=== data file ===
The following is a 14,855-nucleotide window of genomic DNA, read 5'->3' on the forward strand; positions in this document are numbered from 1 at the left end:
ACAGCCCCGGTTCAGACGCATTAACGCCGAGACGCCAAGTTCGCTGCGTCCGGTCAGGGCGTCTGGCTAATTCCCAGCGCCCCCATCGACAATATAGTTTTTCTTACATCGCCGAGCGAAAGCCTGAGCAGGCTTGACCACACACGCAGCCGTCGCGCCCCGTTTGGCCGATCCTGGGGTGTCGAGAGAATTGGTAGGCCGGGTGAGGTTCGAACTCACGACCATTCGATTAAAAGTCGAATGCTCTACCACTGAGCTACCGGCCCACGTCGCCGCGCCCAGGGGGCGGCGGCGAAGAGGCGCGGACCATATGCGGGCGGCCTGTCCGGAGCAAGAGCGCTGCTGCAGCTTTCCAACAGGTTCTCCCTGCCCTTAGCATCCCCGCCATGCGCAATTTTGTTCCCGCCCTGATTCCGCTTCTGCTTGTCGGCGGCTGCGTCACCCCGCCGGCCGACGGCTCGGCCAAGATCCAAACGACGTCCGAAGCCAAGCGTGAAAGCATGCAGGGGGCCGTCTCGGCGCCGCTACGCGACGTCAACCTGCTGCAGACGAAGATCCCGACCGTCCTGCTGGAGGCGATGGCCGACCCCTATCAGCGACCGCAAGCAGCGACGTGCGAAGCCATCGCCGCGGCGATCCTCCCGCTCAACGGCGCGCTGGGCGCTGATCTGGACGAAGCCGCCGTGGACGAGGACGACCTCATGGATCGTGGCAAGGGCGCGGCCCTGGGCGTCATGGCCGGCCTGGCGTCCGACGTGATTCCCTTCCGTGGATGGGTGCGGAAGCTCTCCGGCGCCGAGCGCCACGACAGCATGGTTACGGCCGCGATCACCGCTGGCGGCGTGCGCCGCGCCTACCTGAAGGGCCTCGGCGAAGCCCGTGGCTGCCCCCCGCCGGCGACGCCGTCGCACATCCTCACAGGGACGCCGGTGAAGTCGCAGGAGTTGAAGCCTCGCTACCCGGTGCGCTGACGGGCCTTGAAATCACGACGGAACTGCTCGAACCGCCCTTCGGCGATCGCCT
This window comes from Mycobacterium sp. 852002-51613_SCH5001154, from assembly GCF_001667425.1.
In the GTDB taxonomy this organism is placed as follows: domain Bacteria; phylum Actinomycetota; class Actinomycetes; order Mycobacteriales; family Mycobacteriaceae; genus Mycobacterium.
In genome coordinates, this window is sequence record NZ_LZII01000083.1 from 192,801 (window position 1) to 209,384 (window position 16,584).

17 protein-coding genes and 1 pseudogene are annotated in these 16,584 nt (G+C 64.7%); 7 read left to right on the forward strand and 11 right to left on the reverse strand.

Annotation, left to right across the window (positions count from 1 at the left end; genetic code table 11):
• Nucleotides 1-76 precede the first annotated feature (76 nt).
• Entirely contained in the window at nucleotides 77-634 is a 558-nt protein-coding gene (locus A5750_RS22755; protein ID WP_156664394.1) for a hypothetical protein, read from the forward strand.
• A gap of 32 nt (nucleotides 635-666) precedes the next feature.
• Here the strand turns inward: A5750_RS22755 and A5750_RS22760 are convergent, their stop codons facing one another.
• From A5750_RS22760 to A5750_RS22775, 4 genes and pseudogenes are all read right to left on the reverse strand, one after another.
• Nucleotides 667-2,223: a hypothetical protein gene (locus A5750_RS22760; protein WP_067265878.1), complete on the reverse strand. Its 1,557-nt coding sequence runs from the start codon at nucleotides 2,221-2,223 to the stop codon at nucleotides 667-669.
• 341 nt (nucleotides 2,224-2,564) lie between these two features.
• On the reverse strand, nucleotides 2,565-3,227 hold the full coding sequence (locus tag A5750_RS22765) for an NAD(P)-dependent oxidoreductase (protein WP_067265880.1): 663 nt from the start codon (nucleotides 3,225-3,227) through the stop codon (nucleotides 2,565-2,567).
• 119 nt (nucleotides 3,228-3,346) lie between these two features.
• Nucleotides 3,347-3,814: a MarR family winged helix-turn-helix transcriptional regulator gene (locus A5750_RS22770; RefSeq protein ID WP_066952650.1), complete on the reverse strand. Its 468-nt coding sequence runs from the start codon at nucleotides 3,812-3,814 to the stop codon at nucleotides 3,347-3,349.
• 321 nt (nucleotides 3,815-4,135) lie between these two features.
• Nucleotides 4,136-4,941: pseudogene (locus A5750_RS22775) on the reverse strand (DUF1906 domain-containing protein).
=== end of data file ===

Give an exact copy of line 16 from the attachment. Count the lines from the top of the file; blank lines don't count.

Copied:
• 119 nt (nucleotides 3,228-3,346) lie between these two features.